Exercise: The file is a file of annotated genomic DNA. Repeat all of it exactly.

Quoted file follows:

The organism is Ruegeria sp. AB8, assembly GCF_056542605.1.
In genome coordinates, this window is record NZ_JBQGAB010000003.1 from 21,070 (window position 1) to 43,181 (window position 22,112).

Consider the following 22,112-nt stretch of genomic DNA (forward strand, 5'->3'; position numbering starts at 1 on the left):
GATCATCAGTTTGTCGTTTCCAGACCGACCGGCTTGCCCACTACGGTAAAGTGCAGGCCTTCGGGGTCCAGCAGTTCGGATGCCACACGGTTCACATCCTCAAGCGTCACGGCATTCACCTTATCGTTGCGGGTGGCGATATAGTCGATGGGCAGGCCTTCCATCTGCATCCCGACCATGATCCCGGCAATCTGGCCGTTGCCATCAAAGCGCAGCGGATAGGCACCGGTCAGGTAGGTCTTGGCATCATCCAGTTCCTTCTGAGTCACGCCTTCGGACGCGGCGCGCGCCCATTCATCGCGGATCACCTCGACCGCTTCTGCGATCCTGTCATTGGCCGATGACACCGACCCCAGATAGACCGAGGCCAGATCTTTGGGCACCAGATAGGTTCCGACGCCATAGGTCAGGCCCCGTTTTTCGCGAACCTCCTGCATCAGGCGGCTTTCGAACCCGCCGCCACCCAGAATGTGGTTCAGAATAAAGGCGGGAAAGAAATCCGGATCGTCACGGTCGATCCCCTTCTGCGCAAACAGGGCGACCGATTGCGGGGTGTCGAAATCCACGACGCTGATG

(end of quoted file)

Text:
The organism is Ruegeria sp. AB8, assembly GCF_056542605.1.
In genome coordinates, this window is record NZ_JBQGAB010000003.1 from 21,070 (window position 1) to 43,181 (window position 22,112).

Consider the following 22,112-nt stretch of genomic DNA (forward strand, 5'->3'; position numbering starts at 1 on the left):
GATCATCAGTTTGTCGTTTCCAGACCGACCGGCTTGCCCACTACGGTAAAGTGCAGGCCTTCGGGGTCCAGCAGTTCGGATGCCACACGGTTCACATCCTCAAGCGTCACGGCATTCACCTTATCGTTGCGGGTGGCGATATAGTCGATGGGCAGGCCTTCCATCTGCATCCCGACCATGATCCCGGCAATCTGGCCGTTGCCATCAAAGCGCAGCGGATAGGCACCGGTCAGGTAGGTCTTGGCATCATCCAGTTCCTTCTGAGTCACGCCTTCGGACGCGGCGCGCGCCCATTCATCGCGGATCACCTCGACCGCTTCTGCGATCCTGTCATTGGCCGATGACACCGACCCCAGATAGACCGAGGCCAGATCTTTGGGCACCAGATAGGTTCCGACGCCATAGGTCAGGCCCCGTTTTTCGCGAACCTCCTGCATCAGGCGGCTTTCGAACCCGCCGCCACCCAGAATGTGGTTCAGAATAAAGGCGGGAAAGAAATCCGGATCGTCACGGTCGATCCCCTTCTGCGCAAACAGGGCGACCGATTGCGGGGTGTCGAAATCCACGACGCTGATG